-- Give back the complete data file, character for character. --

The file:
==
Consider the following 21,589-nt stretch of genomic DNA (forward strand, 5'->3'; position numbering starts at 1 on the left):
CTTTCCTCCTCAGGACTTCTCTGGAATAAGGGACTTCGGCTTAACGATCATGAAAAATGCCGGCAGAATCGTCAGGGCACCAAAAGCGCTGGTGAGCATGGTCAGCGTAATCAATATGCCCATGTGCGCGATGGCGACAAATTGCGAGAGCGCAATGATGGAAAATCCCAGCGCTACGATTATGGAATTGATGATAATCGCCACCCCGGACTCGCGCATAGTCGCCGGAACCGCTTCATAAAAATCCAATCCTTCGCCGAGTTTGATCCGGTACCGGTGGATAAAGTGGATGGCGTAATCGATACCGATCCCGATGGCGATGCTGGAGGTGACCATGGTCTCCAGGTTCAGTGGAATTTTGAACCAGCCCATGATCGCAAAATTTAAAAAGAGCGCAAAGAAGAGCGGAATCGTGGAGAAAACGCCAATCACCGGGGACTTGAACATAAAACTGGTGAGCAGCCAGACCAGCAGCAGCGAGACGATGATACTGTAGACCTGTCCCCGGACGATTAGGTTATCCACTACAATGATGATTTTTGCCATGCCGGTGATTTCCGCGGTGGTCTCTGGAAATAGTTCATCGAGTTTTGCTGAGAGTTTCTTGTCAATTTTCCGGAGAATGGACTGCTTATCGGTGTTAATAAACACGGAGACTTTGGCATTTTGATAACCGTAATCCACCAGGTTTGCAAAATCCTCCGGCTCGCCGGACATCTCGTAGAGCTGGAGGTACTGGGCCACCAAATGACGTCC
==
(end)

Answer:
Consider the following 21,589-nt stretch of genomic DNA (forward strand, 5'->3'; position numbering starts at 1 on the left):
CTTTCCTCCTCAGGACTTCTCTGGAATAAGGGACTTCGGCTTAACGATCATGAAAAATGCCGGCAGAATCGTCAGGGCACCAAAAGCGCTGGTGAGCATGGTCAGCGTAATCAATATGCCCATGTGCGCGATGGCGACAAATTGCGAGAGCGCAATGATGGAAAATCCCAGCGCTACGATTATGGAATTGATGATAATCGCCACCCCGGACTCGCGCATAGTCGCCGGAACCGCTTCATAAAAATCCAATCCTTCGCCGAGTTTGATCCGGTACCGGTGGATAAAGTGGATGGCGTAATCGATACCGATCCCGATGGCGATGCTGGAGGTGACCATGGTCTCCAGGTTCAGTGGAATTTTGAACCAGCCCATGATCGCAAAATTTAAAAAGAGCGCAAAGAAGAGCGGAATCGTGGAGAAAACGCCAATCACCGGGGACTTGAACATAAAACTGGTGAGCAGCCAGACCAGCAGCAGCGAGACGATGATACTGTAGACCTGTCCCCGGACGATTAGGTTATCCACTACAATGATGATTTTTGCCATGCCGGTGATTTCCGCGGTGGTCTCTGGAAATAGTTCATCGAGTTTTGCTGAGAGTTTCTTGTCAATTTTCCGGAGAATGGACTGCTTATCGGTGTTAATAAACACGGAGACTTTGGCATTTTGATAACCGTAATCCACCAGGTTTGCAAAATCCTCCGGCTCGCCGGACATCTCGTAGAGCTGGAGGTACTGGGCCACCAAATGACGTCC